Great Plains Conservation
The founding partners of Great Plains Dereck & Beverly Joubert, Mark Read, and Paul Harris have come together with one main goal – to create iconic, role model, sustainable conservation projects. These passionate conservationists in their 50's pooled their wide ranging skills and experience to create innovative, world-class conservation projects in a number of diverse and threatened habitats throughout Africa, the Indian Ocean and eventually in India. The world's citizens must make a choice - "where to from here?". We believe there can only be one goal - saving some of the last great, iconic, and wild places of the world. This is the mission: to find the right formula between conservation, communities and commerce. Great Plains Conservation's model takes stressed and threatened environments, surrounds them with compassionate protection and intelligent management. National Geographic Society have recognised the common ethos between their own work throughout the world and that of Great Plains Conservation and have become an investor into Great Plains, with the Joubert's launching the National Geographic Big Cat Initiative.
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From lions in Kenya to snow leopards in the Himalaya, the big cats of the world need help. Lions, tigers, cheetahs, leopards, jaguars, and other top felines are quickly disappearing, all victims of habitat loss and degradation as well as conflicts with humans.
To address this critical situation, the National Geographic Society and Explorers-in-Residence Dereck and Beverly Joubert, have launched the Big Cats Initiative, a comprehensive program that supports on-the-ground conservation projects, education, and economic incentive efforts and a global public-awareness campaign. “We no longer have the luxury of time when it comes to big cats,” says Dereck Joubert. “They are in such a downward spiral that if we hesitate now, we will be responsible for extinctions across the globe. If there was ever a time to take action, it is now.” You can help us make a difference. Your donation can help save a big cat and ensure the Earth is not without these majestic creatures.
After 20 years of sole operation under Richard Bonham’s guidance, Maasailand Preservation Trust is proud to announce its merger with Big Life Foundation. Co-founded by conservationist Richard Bonham & photographer Nick Brandt in October 2010, Big Life’s conservation philosophy is so similar, and goals so identical, that it became obvious to both organizations that the two should merge operations and continue forward under one identity.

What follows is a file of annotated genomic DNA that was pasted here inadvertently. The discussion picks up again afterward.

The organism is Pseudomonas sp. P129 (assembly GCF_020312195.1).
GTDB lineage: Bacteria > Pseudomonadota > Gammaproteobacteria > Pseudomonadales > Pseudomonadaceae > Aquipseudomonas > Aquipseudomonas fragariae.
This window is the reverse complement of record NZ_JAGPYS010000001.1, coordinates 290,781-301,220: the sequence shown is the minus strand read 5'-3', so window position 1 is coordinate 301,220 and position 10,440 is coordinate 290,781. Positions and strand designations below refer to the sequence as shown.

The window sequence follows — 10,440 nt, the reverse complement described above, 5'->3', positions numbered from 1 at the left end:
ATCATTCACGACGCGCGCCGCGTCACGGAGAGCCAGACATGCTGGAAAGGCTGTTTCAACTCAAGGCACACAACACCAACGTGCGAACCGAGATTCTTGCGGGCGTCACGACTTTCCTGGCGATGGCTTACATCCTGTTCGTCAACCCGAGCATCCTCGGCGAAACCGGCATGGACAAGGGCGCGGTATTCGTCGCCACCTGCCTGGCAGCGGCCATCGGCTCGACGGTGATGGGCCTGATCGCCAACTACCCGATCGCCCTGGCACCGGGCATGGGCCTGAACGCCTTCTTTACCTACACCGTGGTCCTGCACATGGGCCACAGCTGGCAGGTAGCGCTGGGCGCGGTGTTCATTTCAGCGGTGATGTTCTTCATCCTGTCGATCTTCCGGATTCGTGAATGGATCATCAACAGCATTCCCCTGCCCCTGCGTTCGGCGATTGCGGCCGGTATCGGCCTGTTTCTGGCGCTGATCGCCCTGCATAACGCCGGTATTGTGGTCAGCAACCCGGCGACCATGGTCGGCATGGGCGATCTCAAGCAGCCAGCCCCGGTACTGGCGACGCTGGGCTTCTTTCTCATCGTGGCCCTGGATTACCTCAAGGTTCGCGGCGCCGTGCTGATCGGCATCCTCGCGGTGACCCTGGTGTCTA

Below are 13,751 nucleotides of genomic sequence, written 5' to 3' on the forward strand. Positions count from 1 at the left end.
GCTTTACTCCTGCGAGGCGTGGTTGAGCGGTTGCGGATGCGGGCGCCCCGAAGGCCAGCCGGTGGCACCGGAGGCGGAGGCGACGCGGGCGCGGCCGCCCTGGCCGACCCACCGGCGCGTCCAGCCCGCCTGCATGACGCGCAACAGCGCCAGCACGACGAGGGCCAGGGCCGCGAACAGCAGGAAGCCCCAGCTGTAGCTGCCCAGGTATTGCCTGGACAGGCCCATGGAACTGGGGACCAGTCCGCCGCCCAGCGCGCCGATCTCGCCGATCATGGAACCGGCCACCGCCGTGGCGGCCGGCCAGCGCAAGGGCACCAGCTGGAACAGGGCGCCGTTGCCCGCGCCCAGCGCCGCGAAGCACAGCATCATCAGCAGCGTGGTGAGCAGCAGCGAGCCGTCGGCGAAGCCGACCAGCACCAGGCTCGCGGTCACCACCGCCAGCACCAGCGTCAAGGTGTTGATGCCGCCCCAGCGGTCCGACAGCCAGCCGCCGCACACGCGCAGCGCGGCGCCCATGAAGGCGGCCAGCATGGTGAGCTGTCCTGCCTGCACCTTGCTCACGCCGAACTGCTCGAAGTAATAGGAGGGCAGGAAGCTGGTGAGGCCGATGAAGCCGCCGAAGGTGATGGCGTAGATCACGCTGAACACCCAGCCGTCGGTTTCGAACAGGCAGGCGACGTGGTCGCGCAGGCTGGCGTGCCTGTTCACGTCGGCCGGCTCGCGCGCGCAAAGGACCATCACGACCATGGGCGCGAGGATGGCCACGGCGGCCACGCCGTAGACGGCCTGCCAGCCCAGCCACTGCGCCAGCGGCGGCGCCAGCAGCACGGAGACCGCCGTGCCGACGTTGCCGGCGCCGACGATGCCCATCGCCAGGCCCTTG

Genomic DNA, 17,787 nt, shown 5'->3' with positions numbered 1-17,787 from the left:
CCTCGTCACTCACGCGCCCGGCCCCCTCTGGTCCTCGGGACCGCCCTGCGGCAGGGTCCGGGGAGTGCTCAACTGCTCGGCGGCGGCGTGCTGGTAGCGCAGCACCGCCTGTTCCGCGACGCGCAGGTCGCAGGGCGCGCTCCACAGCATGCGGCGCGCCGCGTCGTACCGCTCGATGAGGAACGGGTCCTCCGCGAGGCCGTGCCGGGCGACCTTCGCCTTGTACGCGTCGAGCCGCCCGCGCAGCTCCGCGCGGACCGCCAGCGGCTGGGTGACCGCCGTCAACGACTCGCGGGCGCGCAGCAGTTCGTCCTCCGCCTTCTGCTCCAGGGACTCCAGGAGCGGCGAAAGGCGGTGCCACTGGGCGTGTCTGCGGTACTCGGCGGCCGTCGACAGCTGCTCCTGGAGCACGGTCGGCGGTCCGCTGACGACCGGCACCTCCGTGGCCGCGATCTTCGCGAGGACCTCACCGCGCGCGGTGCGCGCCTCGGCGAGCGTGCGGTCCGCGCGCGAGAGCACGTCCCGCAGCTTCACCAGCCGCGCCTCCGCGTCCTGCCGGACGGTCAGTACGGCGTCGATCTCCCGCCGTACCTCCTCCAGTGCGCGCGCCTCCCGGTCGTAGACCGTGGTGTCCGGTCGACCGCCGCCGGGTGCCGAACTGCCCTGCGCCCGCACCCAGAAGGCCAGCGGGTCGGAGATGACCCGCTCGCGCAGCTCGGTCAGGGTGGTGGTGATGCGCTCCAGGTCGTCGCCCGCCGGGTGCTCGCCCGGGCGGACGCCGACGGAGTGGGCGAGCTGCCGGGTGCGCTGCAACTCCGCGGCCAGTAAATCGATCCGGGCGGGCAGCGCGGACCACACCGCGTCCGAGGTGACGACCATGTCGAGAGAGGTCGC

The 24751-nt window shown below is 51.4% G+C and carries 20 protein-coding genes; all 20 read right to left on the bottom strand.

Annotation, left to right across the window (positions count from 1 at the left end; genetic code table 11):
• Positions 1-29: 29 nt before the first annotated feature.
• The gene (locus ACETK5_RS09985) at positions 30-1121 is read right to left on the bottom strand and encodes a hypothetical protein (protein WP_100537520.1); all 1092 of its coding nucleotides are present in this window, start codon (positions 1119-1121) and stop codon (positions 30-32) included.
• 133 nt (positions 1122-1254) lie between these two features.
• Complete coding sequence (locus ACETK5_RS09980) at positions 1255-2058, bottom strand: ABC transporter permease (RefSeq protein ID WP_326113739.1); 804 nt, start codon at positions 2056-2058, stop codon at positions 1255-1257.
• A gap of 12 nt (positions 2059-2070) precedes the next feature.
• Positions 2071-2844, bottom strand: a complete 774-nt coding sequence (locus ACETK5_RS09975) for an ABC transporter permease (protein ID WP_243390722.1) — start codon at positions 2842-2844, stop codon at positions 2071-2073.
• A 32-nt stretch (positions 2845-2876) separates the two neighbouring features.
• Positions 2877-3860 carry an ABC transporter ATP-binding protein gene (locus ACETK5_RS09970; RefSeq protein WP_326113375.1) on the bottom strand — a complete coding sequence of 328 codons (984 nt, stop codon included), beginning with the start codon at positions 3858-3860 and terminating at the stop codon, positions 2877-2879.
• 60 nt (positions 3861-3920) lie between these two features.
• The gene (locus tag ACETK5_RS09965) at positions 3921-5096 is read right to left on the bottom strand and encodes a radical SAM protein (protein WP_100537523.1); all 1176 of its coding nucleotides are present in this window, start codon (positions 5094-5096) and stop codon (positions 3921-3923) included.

Richard lives mere kilometers from ol Donyo Lodge on Mbirikani Ranch, where many of his innovative conservation schemes were first put into practice with MPT. Big Life now uses many of these very strategies in a community collaborative approach to address the region’s greatest wildilfe threats, reduce the loss of wildlife to poaching, defeat the ivory trade, mitigate human-wildlife conflict, protect the great predators, and manage scarce and fragile natural resources. It recognizes that for the Maasai residents of Mbirikani Group Ranch and the Amboseli-Tsavo ecosystem as a whole, the cost of living with wildlife exceeds the benefits and that dichotomy needs to shift.
Big Life has now expanded to employ 250 rangers, with 21 outposts and 14 vehicles protecting 2 million acres of wilderness in the Amboseli-Tsavo ecosystem of East Africa. It is the only organization in East Africa with coordinated cross-border anti-poaching operations. As of September 2012, Big Life’s rangers have made 627 arrests and confiscated 1630 weapons/poaching tools since November 2010.
For those familiar with Big Life already, you will see that its mandate has now expanded in terms of the community support, all aimed at nurturing the critically important relationship between the local Maasai communities and their wildlife. Big Life’s vision, which Great Plains is proud to support, is to take the successful holistic conservation model in the Amboseli-Tsavo ecosystem and replicate it across the African continent.